Exhibitions: 5 Photography Exhibitions in London
Continuing with our regular updates on exhibitions not to miss out on in London…
Dennis Hopper: The Lost Album
Hopper was not only a renowned Hollywood star but also a talented photographer. The Royal Academy of Arts exhibits his visual diary of the varied experiences of a star in 1960 America. Hopper involved himself in the countercultural movements in America at the time creating some fascinating portrayals of both the people and places that characteristic of the era. Being a part of Hollywood also led him to mingle with icons of the time, giving a fascinating insight into their world. The photographs exhibited are all vintage prints produced by Hopper in the 1970s.
Exhibition ends on 19th October
Close and Far: Russian Photography Now
Calvert 22 provides us with an insightful collection of a new generation of photographers exploring identity and place modern day Russia. These works are well juxtaposed with the pre-revolution work of Sergei Prokudin-Gorsky, whose photography is exhibited for the first time in the UK.
This group show displays an inspiringly eclectic collection of work exploring the effects of the past upon the present in a visually stunning portrayal of a country’s character. The exhibition contains the work of Sergei Prokudin-Gorsky, Alexander Gronsky, Dimitri Venkov, Taus Makhacheva, Olya Ivanova and Max Sher.
Exhibition ends 17th August
Joan Fontcuberta: Stranger Than Fiction
This exhibition at the science museum explores photography and truth with a photographic mix of fact and fiction by Joan Fontcuberta.
“Photography is a tool to negotiate our idea of reality. Thus it is the responsibility of photographers to not contribute with anaesthetic images but rather to provide images that shake consciousness.”
– Joan Fontcuberta
Fontcuberta’s collection of photographs plays on the viewer’s trust in the authenticity of photography by presenting us with evidence of unbelievable creatures and surreal places. This is a perfectly poetic mix of science and art and questions the characteristic of photography whilst being visually compelling.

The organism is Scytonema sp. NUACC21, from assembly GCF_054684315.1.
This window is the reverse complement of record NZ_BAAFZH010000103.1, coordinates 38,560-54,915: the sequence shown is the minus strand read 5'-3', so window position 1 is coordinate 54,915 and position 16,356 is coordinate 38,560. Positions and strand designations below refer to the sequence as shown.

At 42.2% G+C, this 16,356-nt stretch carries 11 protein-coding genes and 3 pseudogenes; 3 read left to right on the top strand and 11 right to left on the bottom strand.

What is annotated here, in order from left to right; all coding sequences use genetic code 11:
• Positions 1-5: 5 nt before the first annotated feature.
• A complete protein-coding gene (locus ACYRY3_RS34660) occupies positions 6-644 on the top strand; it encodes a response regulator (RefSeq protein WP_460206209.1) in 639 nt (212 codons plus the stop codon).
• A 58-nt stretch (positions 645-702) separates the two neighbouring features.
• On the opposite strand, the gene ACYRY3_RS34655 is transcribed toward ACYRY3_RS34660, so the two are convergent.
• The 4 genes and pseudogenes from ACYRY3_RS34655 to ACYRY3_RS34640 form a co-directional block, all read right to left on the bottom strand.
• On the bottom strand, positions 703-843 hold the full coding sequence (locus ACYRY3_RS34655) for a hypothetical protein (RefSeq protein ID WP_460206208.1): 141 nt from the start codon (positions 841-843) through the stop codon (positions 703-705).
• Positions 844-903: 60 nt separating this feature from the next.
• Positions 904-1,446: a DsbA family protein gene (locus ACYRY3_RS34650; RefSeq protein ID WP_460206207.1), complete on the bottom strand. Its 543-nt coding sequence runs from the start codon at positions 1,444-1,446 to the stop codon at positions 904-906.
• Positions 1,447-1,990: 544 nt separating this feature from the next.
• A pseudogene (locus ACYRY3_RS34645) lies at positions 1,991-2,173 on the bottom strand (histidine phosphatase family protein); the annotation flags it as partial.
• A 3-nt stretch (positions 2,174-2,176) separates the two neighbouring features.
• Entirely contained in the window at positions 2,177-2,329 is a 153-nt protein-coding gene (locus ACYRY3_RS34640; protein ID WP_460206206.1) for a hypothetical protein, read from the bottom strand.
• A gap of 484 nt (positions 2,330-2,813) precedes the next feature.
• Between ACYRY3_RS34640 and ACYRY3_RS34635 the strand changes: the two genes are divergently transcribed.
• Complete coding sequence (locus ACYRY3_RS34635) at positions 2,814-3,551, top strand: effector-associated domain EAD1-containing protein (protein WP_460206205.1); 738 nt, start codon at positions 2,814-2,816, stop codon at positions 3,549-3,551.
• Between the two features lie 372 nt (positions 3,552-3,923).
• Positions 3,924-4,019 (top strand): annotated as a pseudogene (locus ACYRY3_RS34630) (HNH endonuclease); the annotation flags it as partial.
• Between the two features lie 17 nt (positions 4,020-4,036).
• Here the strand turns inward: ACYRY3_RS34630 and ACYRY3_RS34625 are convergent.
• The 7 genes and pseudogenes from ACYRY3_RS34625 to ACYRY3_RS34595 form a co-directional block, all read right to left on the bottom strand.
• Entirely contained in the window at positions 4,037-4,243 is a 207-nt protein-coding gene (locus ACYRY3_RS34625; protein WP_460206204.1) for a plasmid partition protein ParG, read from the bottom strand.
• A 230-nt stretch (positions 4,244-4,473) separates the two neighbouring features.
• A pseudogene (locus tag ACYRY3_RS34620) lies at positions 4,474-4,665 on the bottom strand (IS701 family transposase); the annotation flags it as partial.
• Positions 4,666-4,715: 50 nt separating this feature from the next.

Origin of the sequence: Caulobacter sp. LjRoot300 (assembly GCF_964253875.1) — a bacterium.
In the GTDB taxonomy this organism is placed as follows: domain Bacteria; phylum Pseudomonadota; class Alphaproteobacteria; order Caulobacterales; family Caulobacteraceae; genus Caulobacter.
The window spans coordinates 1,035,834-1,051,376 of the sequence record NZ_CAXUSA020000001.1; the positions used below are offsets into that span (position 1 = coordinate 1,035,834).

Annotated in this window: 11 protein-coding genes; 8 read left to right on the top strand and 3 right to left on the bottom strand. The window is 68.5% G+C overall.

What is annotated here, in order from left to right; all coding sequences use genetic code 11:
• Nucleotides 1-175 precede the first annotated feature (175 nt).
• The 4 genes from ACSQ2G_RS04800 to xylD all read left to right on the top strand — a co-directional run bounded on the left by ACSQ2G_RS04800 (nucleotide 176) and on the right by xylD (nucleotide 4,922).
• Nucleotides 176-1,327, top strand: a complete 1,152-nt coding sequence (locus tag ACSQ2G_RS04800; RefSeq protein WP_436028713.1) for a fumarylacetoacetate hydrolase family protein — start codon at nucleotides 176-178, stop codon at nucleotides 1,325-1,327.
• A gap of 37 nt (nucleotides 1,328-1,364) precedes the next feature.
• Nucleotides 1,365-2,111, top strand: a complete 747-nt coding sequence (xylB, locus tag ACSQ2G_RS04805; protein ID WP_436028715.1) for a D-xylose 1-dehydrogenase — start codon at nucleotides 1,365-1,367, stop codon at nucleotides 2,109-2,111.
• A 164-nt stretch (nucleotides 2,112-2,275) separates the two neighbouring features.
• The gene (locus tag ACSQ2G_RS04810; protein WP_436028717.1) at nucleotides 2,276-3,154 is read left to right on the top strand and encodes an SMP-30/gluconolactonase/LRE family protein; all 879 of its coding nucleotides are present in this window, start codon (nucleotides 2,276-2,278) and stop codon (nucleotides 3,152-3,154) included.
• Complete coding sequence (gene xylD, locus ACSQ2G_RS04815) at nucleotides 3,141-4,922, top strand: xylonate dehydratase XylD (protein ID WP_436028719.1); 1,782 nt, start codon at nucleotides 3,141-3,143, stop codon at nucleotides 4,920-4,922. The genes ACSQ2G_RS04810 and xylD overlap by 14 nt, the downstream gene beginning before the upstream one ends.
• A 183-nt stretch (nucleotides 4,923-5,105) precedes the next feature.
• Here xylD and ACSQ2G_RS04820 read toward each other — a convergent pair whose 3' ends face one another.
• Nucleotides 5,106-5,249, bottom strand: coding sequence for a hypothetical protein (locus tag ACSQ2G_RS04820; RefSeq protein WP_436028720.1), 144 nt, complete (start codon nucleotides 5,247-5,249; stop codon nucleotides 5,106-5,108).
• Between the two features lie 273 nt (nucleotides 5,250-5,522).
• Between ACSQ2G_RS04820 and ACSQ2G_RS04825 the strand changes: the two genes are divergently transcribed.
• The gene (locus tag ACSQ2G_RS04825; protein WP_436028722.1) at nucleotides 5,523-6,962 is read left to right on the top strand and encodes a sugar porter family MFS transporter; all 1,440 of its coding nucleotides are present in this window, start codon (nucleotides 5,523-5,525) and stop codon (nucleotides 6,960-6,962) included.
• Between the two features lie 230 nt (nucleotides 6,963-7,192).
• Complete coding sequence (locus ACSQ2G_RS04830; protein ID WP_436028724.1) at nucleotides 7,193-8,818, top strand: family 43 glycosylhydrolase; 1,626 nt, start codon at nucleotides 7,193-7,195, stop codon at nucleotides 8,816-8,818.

Exhibition ends 9th November
Robert Mapplethope: Tate Modern
On display at the Tate Modern is a selection of works by Robert Mapplethorpe. His work was both controversial and beautiful, candid portraits of both himself and others make up this beautiful photographic collection. Mapplethorpe’s photographic career really conveys a love of the medium; his exploration of the photographic practice presents us with a visually stunning repertoire of work.
Exhibition ends 26th October
Dr Harold Edgerton: Abstractions
The Michael Hoppen Gallery is hosts an exhibition featuring a rare selection of vintage black and white prints from the Dr Harold Edgerton Estate. This exhibition shows us the work of a photographic pioneer; Harold Edgerton invented the strobe flash in the 1930’s and used his invention to take still images of movement.
“The experience of seeing the unseen has provided me with insights and questions my entire life.”
– Harold Edgerton
Although he always saw himself primarily as a scientist his legacy survives not only in the scientific advances he made but also in the extraordinary aesthetic and abstract qualities of the photography he produced. For years he combined engineering with aesthetic sensibility, making “frozen movement” part of our modern visual culture.
Exhibition ends 2nd August